The fast fashion industry is worth around £1.2 trillion per year. Low prices, fast turnover of stock and poorly paid garment workers have been the key to the industry’s success. Profit over people; that might as well be the fast fashion industry’s motto. That has never been more evident than right now, when companies are refusing to pay for clothes that were manufactured before coronavirus hit.
I don’t know about you but that makes me incredibly angry. Companies such as Phillip Green’s Arcadia Group and Primark flat out refused to pay for items they’d ordered and had manufactured. Primark have since partially backtracked due to bad publicity. They care more about their image than actually doing the right thing.
Arcadia Group went one better; they’ll pay for items already shipped but they’ve decided they’re not worth full price anymore. They’ve given themselves 30% off. Even Asda (aka Walmart) are at it; they’ve had record sales recently but think it’s okay to not pay full price for garments that are already finished.
So countries like Bangladesh currently have factories full of unwanted and unpaid garments, as well as workers who can’t be paid and have no other source of income. These people haven’t been furloughed, they haven’t been offered government loans. They have nothing and it’s not right.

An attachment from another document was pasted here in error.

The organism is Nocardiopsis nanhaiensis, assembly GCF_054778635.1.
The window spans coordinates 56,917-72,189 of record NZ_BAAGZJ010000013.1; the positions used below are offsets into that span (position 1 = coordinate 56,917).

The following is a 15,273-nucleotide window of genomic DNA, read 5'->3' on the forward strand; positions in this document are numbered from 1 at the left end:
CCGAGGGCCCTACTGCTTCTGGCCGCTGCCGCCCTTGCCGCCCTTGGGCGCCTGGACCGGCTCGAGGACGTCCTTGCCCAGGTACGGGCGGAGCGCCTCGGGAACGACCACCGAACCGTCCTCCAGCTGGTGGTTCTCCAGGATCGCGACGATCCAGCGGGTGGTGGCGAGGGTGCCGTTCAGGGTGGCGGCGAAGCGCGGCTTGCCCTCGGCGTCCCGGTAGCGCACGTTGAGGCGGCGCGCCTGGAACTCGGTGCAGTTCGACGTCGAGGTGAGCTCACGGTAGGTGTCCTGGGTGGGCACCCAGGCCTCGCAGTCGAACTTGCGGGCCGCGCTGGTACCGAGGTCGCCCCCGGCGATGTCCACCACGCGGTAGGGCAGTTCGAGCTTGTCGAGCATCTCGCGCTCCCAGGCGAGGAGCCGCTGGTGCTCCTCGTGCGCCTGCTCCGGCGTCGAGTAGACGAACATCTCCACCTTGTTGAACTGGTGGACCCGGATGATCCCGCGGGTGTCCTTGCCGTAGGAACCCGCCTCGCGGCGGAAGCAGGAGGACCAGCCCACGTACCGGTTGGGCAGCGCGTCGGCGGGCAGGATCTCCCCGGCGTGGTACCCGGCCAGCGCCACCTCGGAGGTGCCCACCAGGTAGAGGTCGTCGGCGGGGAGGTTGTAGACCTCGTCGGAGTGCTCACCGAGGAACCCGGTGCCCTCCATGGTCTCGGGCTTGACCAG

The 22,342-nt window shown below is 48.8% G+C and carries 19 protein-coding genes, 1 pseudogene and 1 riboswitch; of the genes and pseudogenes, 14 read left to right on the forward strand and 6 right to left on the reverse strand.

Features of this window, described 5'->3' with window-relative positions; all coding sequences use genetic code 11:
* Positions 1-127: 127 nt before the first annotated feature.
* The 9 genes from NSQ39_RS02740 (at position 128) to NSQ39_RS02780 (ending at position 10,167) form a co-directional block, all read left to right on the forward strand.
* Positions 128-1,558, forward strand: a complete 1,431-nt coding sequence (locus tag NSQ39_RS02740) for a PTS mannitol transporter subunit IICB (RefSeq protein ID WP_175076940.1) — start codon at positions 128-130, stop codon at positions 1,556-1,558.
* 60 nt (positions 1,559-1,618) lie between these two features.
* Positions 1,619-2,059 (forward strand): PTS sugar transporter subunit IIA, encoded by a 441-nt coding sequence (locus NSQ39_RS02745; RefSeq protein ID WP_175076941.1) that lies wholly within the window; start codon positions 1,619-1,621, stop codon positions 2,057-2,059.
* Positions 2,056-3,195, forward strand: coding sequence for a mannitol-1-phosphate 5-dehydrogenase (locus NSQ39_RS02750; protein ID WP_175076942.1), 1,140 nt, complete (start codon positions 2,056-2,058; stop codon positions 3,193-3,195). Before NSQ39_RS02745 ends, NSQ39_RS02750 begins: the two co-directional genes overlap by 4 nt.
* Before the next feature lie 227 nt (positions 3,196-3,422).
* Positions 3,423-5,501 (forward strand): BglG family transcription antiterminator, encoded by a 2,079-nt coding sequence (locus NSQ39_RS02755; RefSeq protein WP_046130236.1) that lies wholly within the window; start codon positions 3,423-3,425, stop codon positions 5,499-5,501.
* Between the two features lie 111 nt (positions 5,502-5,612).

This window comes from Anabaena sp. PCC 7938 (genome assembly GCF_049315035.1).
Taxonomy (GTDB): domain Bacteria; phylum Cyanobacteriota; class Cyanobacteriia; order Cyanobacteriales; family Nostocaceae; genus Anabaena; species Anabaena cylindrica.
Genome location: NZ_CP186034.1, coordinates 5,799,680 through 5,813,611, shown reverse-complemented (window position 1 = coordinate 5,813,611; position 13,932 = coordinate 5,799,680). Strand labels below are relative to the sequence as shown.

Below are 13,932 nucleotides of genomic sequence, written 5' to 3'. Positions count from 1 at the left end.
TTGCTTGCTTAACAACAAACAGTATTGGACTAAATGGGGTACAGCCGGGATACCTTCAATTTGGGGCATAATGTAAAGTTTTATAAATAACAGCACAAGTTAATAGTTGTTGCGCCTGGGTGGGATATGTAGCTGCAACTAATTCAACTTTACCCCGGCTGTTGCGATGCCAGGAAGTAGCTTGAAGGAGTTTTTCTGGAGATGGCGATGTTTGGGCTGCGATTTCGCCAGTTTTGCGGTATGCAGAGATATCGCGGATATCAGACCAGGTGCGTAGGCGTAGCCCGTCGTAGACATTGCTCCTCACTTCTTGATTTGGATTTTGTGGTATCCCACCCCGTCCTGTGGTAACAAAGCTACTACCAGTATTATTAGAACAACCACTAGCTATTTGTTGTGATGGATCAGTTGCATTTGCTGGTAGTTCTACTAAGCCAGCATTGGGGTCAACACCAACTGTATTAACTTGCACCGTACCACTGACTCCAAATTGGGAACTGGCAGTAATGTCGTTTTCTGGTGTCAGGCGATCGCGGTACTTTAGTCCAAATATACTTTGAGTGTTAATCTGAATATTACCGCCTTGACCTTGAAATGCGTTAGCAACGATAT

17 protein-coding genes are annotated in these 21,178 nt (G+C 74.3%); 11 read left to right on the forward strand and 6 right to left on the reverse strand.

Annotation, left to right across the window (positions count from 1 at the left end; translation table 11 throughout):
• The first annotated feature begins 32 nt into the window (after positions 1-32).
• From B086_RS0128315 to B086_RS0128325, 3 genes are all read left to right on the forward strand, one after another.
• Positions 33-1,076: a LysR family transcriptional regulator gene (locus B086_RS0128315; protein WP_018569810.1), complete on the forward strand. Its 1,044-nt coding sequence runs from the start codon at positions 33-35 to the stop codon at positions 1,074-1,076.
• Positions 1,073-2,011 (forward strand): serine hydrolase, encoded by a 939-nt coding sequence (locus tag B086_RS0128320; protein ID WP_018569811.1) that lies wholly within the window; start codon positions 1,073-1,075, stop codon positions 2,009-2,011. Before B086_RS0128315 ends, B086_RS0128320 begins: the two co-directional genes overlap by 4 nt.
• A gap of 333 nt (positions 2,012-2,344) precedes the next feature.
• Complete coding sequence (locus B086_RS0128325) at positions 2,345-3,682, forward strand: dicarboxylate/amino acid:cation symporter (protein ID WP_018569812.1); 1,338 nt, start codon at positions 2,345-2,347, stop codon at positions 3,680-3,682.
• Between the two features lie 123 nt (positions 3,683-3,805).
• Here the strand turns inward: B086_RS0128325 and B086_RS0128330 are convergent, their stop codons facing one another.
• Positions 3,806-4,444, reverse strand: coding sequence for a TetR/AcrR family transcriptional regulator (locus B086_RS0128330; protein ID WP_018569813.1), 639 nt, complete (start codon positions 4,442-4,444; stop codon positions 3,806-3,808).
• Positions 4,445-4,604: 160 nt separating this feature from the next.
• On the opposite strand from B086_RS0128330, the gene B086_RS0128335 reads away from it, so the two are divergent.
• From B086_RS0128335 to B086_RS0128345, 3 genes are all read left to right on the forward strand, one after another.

Thankfully, there is something positive you can do that will actually make a difference. Meet Lost Stock.
What Is Lost Stock?
Lost Stock is a brilliant idea. The aim is to be able to support Bangladesh’s garment workers and their families by selling the stock that high street chains are refusing to pay for. It will also stop clothes potentially ending up in landfill too.
For £35, you can buy a box of clothes from Lost Stock to support a garment worker. Tell Lost Stock your size, gender, preferences and then, in 6 to 8 weeks, you’ll receive at least three items of clothing. You won’t know what you’re getting until it arrives, which makes it a nice surprise! (You will be getting tops of some kind though because they’re easier to fit.) Everything you receive will be at least 50% of the RRP too.
I think this is such a wonderful and simple idea. If you’re missing shopping, or need a few new things, you’re getting an injection of something new in your wardrobe. You’re also getting a warm fuzzy feeling for doing something nice for another human being. Win, win.
Ok, so you might get something you don’t like. Give it to a friend, swap it, refashion it. Just please don’t send it to your local charity shop if you don’t have to…
What Else Can I Do?
Please learn more about the fast fashion industry and don’t forget how these companies have acted in a a time of crisis. So many consumers are unaware of the conditions that their clothes are made in, and how people in countries such as Bangladesh are treated.
Join In: Fashion Revolution and ask “Who Made My Clothes”